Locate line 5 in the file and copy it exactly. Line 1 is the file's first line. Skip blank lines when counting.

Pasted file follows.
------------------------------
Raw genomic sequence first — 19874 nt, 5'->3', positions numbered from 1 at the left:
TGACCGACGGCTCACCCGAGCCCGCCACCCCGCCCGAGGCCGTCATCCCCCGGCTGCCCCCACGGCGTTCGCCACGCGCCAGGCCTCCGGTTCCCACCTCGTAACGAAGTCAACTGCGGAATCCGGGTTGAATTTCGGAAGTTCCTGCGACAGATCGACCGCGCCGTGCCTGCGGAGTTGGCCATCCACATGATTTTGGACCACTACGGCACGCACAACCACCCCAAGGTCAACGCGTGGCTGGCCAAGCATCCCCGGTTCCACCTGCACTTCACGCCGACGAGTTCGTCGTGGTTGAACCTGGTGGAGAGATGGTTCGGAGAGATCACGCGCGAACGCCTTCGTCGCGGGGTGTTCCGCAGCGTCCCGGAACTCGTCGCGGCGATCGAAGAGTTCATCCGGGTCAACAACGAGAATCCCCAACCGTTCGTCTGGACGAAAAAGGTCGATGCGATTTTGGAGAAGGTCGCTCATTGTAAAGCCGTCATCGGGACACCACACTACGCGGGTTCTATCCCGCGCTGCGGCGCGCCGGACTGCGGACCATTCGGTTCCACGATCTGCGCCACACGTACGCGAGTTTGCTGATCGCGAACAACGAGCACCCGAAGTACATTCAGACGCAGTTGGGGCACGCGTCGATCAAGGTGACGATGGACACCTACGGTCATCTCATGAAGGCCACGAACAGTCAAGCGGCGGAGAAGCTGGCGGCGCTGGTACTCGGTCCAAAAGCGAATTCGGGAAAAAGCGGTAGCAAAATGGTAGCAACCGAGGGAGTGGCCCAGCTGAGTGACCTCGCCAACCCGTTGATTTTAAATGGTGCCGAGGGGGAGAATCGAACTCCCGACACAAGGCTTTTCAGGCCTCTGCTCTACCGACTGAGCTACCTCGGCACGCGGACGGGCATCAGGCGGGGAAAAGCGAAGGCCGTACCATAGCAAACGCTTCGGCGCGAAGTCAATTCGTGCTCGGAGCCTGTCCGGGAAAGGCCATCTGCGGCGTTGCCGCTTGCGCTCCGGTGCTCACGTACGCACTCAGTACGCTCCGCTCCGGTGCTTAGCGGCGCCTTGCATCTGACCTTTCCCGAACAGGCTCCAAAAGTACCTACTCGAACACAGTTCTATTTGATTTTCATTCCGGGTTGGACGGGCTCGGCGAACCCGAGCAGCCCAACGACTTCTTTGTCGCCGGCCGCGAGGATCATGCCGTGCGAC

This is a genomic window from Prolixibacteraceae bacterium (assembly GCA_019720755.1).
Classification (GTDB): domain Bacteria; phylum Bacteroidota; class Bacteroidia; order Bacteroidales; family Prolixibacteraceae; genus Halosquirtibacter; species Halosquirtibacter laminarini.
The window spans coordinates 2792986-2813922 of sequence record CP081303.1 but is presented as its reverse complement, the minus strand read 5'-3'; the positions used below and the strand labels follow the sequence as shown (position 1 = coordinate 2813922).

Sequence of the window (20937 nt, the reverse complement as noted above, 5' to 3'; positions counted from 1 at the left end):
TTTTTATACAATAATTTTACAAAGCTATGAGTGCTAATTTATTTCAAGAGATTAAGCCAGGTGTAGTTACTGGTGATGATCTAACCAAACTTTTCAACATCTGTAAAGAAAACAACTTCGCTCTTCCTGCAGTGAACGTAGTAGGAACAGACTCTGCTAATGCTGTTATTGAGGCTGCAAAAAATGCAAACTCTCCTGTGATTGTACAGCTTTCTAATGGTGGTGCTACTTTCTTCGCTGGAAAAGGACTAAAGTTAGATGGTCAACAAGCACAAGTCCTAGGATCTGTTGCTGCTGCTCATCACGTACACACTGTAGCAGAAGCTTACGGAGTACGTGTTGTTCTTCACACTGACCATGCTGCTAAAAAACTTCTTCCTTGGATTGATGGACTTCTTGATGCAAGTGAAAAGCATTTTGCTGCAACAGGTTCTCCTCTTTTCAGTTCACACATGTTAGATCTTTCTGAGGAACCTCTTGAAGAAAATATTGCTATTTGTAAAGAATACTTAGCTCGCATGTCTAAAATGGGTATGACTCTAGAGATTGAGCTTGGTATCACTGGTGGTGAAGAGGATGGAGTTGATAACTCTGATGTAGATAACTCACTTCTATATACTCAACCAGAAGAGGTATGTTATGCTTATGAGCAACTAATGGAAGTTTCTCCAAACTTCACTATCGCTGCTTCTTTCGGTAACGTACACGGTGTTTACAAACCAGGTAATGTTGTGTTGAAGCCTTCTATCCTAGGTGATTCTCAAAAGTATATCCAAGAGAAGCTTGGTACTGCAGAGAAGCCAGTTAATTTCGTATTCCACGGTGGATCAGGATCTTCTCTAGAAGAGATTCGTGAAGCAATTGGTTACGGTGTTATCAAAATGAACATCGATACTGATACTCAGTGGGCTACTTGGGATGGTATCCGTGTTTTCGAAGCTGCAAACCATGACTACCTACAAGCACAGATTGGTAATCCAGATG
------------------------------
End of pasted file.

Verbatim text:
The window spans coordinates 2792986-2813922 of sequence record CP081303.1 but is presented as its reverse complement, the minus strand read 5'-3'; the positions used below and the strand labels follow the sequence as shown (position 1 = coordinate 2813922).